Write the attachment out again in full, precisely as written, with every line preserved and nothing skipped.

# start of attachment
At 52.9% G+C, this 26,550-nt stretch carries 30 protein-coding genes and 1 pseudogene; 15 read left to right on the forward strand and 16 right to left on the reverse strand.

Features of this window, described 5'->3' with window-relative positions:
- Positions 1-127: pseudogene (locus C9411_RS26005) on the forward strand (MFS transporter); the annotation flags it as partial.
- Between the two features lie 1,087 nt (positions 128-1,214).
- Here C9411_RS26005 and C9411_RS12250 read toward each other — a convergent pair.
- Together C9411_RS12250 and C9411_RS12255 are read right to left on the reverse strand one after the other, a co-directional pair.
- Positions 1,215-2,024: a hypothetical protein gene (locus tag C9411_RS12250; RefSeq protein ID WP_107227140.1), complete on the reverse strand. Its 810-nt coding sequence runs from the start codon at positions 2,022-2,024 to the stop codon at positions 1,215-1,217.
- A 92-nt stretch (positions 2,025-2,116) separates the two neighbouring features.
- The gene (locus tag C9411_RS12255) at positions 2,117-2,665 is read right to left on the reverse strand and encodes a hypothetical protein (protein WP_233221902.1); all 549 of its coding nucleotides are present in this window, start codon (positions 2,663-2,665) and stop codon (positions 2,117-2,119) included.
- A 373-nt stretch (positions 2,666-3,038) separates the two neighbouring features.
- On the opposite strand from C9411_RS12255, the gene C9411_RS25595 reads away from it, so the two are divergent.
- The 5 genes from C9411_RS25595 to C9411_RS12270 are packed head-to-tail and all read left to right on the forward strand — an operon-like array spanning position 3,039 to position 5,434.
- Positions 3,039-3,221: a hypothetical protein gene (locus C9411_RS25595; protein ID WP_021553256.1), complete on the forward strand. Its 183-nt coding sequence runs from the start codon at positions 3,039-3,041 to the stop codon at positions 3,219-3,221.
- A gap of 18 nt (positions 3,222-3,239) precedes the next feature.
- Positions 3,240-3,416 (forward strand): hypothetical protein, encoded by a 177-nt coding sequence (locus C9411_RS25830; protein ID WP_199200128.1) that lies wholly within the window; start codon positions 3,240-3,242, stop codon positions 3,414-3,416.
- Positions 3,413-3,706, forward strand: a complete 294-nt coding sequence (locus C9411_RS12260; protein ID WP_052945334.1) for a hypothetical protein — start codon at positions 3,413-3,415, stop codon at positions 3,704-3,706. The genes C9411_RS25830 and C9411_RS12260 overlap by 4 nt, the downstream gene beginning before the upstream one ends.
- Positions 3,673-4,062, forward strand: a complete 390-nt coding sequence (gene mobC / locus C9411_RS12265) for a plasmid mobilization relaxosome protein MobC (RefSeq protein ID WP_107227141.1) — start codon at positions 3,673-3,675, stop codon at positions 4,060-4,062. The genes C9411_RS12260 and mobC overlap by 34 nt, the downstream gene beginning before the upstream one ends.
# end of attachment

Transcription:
At 52.9% G+C, this 26,550-nt stretch carries 30 protein-coding genes and 1 pseudogene; 15 read left to right on the forward strand and 16 right to left on the reverse strand.

Features of this window, described 5'->3' with window-relative positions:
- Positions 1-127: pseudogene (locus C9411_RS26005) on the forward strand (MFS transporter); the annotation flags it as partial.
- Between the two features lie 1,087 nt (positions 128-1,214).
- Here C9411_RS26005 and C9411_RS12250 read toward each other — a convergent pair.
- Together C9411_RS12250 and C9411_RS12255 are read right to left on the reverse strand one after the other, a co-directional pair.
- Positions 1,215-2,024: a hypothetical protein gene (locus tag C9411_RS12250; RefSeq protein ID WP_107227140.1), complete on the reverse strand. Its 810-nt coding sequence runs from the start codon at positions 2,022-2,024 to the stop codon at positions 1,215-1,217.
- A 92-nt stretch (positions 2,025-2,116) separates the two neighbouring features.
- The gene (locus tag C9411_RS12255) at positions 2,117-2,665 is read right to left on the reverse strand and encodes a hypothetical protein (protein WP_233221902.1); all 549 of its coding nucleotides are present in this window, start codon (positions 2,663-2,665) and stop codon (positions 2,117-2,119) included.
- A 373-nt stretch (positions 2,666-3,038) separates the two neighbouring features.
- On the opposite strand from C9411_RS12255, the gene C9411_RS25595 reads away from it, so the two are divergent.
- The 5 genes from C9411_RS25595 to C9411_RS12270 are packed head-to-tail and all read left to right on the forward strand — an operon-like array spanning position 3,039 to position 5,434.
- Positions 3,039-3,221: a hypothetical protein gene (locus C9411_RS25595; protein ID WP_021553256.1), complete on the forward strand. Its 183-nt coding sequence runs from the start codon at positions 3,039-3,041 to the stop codon at positions 3,219-3,221.
- A gap of 18 nt (positions 3,222-3,239) precedes the next feature.
- Positions 3,240-3,416 (forward strand): hypothetical protein, encoded by a 177-nt coding sequence (locus C9411_RS25830; protein ID WP_199200128.1) that lies wholly within the window; start codon positions 3,240-3,242, stop codon positions 3,414-3,416.
- Positions 3,413-3,706, forward strand: a complete 294-nt coding sequence (locus C9411_RS12260; protein ID WP_052945334.1) for a hypothetical protein — start codon at positions 3,413-3,415, stop codon at positions 3,704-3,706. The genes C9411_RS25830 and C9411_RS12260 overlap by 4 nt, the downstream gene beginning before the upstream one ends.
- Positions 3,673-4,062, forward strand: a complete 390-nt coding sequence (gene mobC / locus C9411_RS12265) for a plasmid mobilization relaxosome protein MobC (RefSeq protein ID WP_107227141.1) — start codon at positions 3,673-3,675, stop codon at positions 4,060-4,062. The genes C9411_RS12260 and mobC overlap by 34 nt, the downstream gene beginning before the upstream one ends.